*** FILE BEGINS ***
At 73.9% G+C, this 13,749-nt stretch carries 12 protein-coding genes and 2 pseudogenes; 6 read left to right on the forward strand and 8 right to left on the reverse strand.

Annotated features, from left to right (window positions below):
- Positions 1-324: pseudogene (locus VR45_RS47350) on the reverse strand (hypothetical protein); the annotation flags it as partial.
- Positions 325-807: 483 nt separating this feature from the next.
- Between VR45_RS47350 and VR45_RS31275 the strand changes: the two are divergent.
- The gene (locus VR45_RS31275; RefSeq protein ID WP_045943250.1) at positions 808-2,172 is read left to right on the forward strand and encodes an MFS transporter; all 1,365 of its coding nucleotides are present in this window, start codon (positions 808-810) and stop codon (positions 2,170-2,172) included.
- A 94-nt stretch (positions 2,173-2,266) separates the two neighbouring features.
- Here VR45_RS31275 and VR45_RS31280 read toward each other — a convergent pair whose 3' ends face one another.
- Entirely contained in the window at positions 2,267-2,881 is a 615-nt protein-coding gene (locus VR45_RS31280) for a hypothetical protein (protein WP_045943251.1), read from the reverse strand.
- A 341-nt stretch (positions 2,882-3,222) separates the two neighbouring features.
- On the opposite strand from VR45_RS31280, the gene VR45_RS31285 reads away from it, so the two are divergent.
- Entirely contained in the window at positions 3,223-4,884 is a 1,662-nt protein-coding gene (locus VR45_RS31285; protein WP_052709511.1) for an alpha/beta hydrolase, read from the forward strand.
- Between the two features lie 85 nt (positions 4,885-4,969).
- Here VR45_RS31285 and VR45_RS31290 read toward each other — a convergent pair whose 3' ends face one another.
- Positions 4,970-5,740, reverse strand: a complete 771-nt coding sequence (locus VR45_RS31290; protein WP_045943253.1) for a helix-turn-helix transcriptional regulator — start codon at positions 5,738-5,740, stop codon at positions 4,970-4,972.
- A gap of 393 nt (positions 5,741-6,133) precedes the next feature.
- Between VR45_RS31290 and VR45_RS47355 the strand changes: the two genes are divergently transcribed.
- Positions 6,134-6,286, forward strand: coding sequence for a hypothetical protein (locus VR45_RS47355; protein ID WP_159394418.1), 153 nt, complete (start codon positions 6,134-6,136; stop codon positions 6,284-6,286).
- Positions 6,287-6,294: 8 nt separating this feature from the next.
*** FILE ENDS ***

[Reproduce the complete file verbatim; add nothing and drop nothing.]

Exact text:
At 73.9% G+C, this 13,749-nt stretch carries 12 protein-coding genes and 2 pseudogenes; 6 read left to right on the forward strand and 8 right to left on the reverse strand.

Annotated features, from left to right (window positions below):
- Positions 1-324: pseudogene (locus VR45_RS47350) on the reverse strand (hypothetical protein); the annotation flags it as partial.
- Positions 325-807: 483 nt separating this feature from the next.
- Between VR45_RS47350 and VR45_RS31275 the strand changes: the two are divergent.
- The gene (locus VR45_RS31275; RefSeq protein ID WP_045943250.1) at positions 808-2,172 is read left to right on the forward strand and encodes an MFS transporter; all 1,365 of its coding nucleotides are present in this window, start codon (positions 808-810) and stop codon (positions 2,170-2,172) included.
- A 94-nt stretch (positions 2,173-2,266) separates the two neighbouring features.
- Here VR45_RS31275 and VR45_RS31280 read toward each other — a convergent pair whose 3' ends face one another.
- Entirely contained in the window at positions 2,267-2,881 is a 615-nt protein-coding gene (locus VR45_RS31280) for a hypothetical protein (protein WP_045943251.1), read from the reverse strand.
- A 341-nt stretch (positions 2,882-3,222) separates the two neighbouring features.
- On the opposite strand from VR45_RS31280, the gene VR45_RS31285 reads away from it, so the two are divergent.
- Entirely contained in the window at positions 3,223-4,884 is a 1,662-nt protein-coding gene (locus VR45_RS31285; protein WP_052709511.1) for an alpha/beta hydrolase, read from the forward strand.
- Between the two features lie 85 nt (positions 4,885-4,969).
- Here VR45_RS31285 and VR45_RS31290 read toward each other — a convergent pair whose 3' ends face one another.
- Positions 4,970-5,740, reverse strand: a complete 771-nt coding sequence (locus VR45_RS31290; protein WP_045943253.1) for a helix-turn-helix transcriptional regulator — start codon at positions 5,738-5,740, stop codon at positions 4,970-4,972.
- A gap of 393 nt (positions 5,741-6,133) precedes the next feature.
- Between VR45_RS31290 and VR45_RS47355 the strand changes: the two genes are divergently transcribed.
- Positions 6,134-6,286, forward strand: coding sequence for a hypothetical protein (locus VR45_RS47355; protein ID WP_159394418.1), 153 nt, complete (start codon positions 6,134-6,136; stop codon positions 6,284-6,286).
- Positions 6,287-6,294: 8 nt separating this feature from the next.